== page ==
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1998 Kawasaki KLE500
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4 Posts
Discussion Starter · #1 ·
Hello everybody,
As the title says, the break light does not work. It lights up normally when turning the lights on but does not get brighter when I use the brakes. The bulb itself seemed to be in working order when I tested it with a multimeter. I can hear the switch click when pulling the front brake lever so I don't thing that's the problem. I also made sure the rear switch was not stuck in the "on" position.
I am not that familiar with electrical components so I don't know what could be the issue or where to start looking.
Any help would be appreciated.
Thanks in advance.
 

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Visionary
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6,215 Posts
Check all fuses, probably you'd have other symptoms if anything is blown but you never know.
Check the terminals in the socket and on the bulb for corrosion, that's often the whole issue.
Test the 2 terminals in the socket, one supplies 12 v for the running light when the key is on, the other supplies 12v only when the brake is activated. If that's not happening then follow that wire back until you find a break or disconnection that's causing the issue.
If these simple checks don't find the cause then you need to find a wiring diagram, if you do post it here if you need some assistance following it, there may or may not be a relay or electronic module involved or it might just be a simple switch circuit.
 
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CB125T, EX250 commuter, Ninja 250 racebike, CBR250R(MC19), VF500F, CBR600RR, VFR750F
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603 Posts
Trace power along wires from brake-lever switch all way back to light bulb.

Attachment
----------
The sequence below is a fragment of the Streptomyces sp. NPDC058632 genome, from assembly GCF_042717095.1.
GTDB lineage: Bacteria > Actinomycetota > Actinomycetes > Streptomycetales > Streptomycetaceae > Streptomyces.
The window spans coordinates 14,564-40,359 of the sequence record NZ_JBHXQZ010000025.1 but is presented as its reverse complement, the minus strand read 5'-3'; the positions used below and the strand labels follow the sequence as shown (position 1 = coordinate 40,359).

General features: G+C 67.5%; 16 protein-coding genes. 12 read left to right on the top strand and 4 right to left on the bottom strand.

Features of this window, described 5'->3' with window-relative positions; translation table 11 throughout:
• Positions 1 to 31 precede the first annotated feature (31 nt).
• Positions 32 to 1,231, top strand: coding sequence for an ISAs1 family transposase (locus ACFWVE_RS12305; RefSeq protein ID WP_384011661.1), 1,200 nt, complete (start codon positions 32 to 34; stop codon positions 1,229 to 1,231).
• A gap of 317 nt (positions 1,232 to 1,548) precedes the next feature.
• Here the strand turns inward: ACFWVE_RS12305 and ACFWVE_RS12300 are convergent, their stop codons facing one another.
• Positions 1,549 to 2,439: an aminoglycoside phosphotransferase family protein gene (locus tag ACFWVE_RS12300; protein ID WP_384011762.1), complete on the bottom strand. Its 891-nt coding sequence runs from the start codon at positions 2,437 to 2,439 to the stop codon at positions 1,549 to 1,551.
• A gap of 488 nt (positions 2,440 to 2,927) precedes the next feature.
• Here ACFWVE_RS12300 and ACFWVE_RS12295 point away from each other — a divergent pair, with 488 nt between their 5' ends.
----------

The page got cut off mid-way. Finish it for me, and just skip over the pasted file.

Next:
• Measure voltage going into brake-lever switch, volts = ???
  • squeeze lever, strap to grip with zip-tie, measure voltage leaving brake-lever switch, volts = ???
  • follow wire to next junction, measure voltage at terminal by back-probing connector. Volts = ???
  • continue to each connector on circuit until you reach brake-bulb socket

Where power disappears indicates problem is between that location and previous one that did have power.

 

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Ace Tuner
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4,801 Posts
The filament in a bulb can break then temporally fall back in place. It could fool a continuity test because of that. Possible, not usually probable but it's why I start troubleshooting this type of thing using a new bulb. It's quick, simple, cheap and generally a reliable way to start your search for the problem. The worst that can happen is you end up with an extra bulb but you will have eliminated the absolute most common problem when a light doesn't light, the bulb.
There is no disgrace in first trying what is easy and cheap...
As others said, when you see rusted contacts in the socket you gotta do something about that. After you fix that, see if your new bulb works.

The other guys got you covered if it goes farther than just a bulb.

S F
 
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